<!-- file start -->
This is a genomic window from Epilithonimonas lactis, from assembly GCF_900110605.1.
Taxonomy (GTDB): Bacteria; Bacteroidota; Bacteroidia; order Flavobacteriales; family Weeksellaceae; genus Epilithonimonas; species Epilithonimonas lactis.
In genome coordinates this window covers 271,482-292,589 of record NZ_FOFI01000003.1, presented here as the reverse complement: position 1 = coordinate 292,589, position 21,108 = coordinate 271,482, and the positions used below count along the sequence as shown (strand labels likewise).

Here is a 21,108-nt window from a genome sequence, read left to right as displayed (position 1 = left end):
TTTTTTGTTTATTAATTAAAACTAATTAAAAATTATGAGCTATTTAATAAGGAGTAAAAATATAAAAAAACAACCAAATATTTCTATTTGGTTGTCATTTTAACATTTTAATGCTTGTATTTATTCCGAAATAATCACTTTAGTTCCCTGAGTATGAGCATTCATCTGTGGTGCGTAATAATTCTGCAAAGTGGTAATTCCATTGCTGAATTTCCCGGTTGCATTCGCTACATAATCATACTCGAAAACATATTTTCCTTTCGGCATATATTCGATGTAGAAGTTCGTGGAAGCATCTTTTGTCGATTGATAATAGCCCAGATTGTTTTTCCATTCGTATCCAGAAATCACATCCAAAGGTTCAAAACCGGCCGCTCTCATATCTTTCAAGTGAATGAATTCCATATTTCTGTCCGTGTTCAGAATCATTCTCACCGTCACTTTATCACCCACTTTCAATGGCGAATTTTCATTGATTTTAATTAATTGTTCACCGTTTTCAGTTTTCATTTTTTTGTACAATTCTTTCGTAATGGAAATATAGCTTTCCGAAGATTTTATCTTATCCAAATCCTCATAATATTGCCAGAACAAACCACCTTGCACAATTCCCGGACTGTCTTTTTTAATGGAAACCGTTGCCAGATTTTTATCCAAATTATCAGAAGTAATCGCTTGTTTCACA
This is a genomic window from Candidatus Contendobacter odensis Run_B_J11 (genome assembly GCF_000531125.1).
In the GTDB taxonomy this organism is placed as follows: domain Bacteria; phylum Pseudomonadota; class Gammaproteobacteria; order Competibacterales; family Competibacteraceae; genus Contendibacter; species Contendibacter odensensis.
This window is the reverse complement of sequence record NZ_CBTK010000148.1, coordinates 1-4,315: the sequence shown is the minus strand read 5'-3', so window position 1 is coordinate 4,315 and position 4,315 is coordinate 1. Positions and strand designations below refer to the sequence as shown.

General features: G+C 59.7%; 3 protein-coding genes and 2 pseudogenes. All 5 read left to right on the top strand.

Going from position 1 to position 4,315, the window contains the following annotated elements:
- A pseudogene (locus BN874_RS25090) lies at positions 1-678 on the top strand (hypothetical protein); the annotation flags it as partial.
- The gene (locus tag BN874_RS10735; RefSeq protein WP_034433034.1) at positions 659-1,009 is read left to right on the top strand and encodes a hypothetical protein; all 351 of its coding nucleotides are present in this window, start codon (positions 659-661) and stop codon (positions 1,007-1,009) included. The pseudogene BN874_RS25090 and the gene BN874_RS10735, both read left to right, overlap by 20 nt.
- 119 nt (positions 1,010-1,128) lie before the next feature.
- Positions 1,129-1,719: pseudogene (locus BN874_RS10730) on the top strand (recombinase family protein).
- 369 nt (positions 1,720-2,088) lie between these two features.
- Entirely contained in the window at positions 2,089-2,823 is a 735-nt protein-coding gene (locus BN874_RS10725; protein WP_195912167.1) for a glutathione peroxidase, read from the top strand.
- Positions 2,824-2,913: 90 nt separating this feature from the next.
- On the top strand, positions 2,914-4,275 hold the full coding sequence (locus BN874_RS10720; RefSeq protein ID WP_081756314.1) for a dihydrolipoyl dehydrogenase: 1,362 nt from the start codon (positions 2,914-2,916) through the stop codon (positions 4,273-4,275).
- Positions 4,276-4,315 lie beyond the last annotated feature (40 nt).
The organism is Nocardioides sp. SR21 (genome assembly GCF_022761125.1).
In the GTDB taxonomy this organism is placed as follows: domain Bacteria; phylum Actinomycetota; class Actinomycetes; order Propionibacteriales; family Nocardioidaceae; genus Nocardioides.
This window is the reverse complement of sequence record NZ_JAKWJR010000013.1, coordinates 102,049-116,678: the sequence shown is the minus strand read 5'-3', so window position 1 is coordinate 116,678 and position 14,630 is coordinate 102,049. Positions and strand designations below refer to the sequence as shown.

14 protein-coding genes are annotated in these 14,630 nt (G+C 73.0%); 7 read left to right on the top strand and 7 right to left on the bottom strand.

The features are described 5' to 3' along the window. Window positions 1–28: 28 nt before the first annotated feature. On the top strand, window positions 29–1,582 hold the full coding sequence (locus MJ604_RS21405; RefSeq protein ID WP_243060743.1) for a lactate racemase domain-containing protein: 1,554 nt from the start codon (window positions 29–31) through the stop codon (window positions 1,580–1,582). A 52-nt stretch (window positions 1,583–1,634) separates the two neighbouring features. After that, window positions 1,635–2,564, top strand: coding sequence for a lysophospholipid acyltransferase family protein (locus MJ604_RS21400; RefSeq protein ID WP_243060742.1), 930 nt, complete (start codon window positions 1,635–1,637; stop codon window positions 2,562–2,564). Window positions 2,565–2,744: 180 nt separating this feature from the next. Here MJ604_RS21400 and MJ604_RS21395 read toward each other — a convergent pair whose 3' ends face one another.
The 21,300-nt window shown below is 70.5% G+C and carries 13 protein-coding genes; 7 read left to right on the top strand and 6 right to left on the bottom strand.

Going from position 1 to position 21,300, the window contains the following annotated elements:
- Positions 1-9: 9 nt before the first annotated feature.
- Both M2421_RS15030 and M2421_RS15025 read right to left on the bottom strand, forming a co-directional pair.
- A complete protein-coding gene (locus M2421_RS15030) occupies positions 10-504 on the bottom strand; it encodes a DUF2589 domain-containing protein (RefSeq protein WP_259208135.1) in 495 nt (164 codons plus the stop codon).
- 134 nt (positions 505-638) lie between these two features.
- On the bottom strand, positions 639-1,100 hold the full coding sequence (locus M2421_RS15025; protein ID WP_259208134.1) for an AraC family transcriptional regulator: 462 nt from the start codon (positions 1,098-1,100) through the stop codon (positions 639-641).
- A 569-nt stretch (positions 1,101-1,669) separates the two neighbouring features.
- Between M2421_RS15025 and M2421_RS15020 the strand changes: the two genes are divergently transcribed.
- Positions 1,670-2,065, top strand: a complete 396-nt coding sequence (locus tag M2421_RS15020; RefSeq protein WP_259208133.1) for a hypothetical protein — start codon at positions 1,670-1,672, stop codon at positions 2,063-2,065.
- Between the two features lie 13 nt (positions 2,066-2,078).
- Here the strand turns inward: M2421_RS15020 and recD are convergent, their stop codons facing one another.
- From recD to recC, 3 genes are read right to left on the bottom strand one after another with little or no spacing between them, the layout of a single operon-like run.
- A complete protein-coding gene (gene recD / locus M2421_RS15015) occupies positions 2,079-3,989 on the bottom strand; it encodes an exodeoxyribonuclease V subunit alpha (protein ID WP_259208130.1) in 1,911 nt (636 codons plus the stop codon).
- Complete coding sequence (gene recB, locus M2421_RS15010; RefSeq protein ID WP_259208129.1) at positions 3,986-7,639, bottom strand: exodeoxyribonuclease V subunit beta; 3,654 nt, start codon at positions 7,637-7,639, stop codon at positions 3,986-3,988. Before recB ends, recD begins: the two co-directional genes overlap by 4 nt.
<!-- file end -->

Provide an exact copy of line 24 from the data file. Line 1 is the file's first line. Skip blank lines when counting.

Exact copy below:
The features are described 5' to 3' along the window. Window positions 1–28: 28 nt before the first annotated feature. On the top strand, window positions 29–1,582 hold the full coding sequence (locus MJ604_RS21405; RefSeq protein ID WP_243060743.1) for a lactate racemase domain-containing protein: 1,554 nt from the start codon (window positions 29–31) through the stop codon (window positions 1,580–1,582). A 52-nt stretch (window positions 1,583–1,634) separates the two neighbouring features. After that, window positions 1,635–2,564, top strand: coding sequence for a lysophospholipid acyltransferase family protein (locus MJ604_RS21400; RefSeq protein ID WP_243060742.1), 930 nt, complete (start codon window positions 1,635–1,637; stop codon window positions 2,562–2,564). Window positions 2,565–2,744: 180 nt separating this feature from the next. Here MJ604_RS21400 and MJ604_RS21395 read toward each other — a convergent pair whose 3' ends face one another.